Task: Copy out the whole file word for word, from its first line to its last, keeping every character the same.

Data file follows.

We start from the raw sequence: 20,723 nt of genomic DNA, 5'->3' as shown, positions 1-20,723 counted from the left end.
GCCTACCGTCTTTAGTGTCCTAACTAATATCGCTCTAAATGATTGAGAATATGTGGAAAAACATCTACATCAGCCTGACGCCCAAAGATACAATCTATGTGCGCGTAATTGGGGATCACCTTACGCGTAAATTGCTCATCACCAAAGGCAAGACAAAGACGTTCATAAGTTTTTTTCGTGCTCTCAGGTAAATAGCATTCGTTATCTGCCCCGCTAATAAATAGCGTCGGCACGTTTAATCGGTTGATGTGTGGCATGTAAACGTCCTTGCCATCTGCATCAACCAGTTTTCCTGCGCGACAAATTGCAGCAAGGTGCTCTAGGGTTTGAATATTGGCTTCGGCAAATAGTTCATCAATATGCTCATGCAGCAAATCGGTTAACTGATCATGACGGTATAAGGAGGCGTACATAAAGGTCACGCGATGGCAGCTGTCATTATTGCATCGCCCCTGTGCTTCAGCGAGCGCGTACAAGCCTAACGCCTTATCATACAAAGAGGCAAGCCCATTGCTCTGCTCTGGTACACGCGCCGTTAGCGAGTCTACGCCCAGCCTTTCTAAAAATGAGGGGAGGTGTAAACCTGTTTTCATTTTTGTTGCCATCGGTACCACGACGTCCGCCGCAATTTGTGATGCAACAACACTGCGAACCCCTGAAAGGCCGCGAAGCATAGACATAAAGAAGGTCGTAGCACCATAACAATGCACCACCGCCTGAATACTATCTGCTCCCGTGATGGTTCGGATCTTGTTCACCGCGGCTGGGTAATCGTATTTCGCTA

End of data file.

We start from the raw sequence: 20,723 nt of genomic DNA, 5'->3' as shown, positions 1-20,723 counted from the left end.
GCCTACCGTCTTTAGTGTCCTAACTAATATCGCTCTAAATGATTGAGAATATGTGGAAAAACATCTACATCAGCCTGACGCCCAAAGATACAATCTATGTGCGCGTAATTGGGGATCACCTTACGCGTAAATTGCTCATCACCAAAGGCAAGACAAAGACGTTCATAAGTTTTTTTCGTGCTCTCAGGTAAATAGCATTCGTTATCTGCCCCGCTAATAAATAGCGTCGGCACGTTTAATCGGTTGATGTGTGGCATGTAAACGTCCTTGCCATCTGCATCAACCAGTTTTCCTGCGCGACAAATTGCAGCAAGGTGCTCTAGGGTTTGAATATTGGCTTCGGCAAATAGTTCATCAATATGCTCATGCAGCAAATCGGTTAACTGATCATGACGGTATAAGGAGGCGTACATAAAGGTCACGCGATGGCAGCTGTCATTATTGCATCGCCCCTGTGCTTCAGCGAGCGCGTACAAGCCTAACGCCTTATCATACAAAGAGGCAAGCCCATTGCTCTGCTCTGGTACACGCGCCGTTAGCGAGTCTACGCCCAGCCTTTCTAAAAATGAGGGGAGGTGTAAACCTGTTTTCATTTTTGTTGCCATCGGTACCACGACGTCCGCCGCAATTTGTGATGCAACAACACTGCGAACCCCTGAAAGGCCGCGAAGCATAGACATAAAGAAGGTCGTAGCACCATAACAATGCACCACCGCCTGAATACTATCTGCTCCCGTGATGGTTCGGATCTTGTTCACCGCGGCTGGGTAATCGTATTTCGCTA